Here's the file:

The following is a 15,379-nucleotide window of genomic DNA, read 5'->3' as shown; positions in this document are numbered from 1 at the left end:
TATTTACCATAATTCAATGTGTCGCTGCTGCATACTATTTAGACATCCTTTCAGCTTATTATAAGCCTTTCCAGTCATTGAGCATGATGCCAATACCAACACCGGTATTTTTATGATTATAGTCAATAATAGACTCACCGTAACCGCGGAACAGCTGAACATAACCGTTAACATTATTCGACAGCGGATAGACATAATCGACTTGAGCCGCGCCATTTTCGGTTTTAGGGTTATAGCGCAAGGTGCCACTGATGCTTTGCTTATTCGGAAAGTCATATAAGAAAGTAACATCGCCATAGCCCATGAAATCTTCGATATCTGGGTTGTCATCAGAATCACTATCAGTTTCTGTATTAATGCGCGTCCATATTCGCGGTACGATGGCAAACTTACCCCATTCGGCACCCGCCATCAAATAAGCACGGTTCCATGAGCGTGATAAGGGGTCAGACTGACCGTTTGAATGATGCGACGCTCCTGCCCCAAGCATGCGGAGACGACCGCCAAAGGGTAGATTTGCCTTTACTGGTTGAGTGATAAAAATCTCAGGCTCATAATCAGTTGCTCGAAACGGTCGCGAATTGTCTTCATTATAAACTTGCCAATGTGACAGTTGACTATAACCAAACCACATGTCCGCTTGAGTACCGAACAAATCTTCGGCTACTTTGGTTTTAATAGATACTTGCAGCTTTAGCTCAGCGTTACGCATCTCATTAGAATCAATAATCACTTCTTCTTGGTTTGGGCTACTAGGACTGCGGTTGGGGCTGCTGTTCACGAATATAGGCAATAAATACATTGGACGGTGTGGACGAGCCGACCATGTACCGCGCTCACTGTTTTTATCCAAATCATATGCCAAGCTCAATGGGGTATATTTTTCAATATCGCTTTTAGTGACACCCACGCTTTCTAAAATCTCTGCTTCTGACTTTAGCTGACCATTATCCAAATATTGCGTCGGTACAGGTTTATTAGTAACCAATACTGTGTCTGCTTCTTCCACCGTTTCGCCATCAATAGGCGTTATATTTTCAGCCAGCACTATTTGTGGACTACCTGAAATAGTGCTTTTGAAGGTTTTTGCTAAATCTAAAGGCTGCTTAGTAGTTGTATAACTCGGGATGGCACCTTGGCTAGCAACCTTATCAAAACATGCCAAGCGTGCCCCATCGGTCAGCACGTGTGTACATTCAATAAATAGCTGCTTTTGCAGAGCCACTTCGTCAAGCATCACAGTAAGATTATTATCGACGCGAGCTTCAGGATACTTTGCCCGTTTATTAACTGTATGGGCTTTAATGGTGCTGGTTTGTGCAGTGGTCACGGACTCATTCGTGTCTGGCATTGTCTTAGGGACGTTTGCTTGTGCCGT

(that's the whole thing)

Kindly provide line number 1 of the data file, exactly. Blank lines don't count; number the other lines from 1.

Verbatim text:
The following is a 15,379-nucleotide window of genomic DNA, read 5'->3' as shown; positions in this document are numbered from 1 at the left end: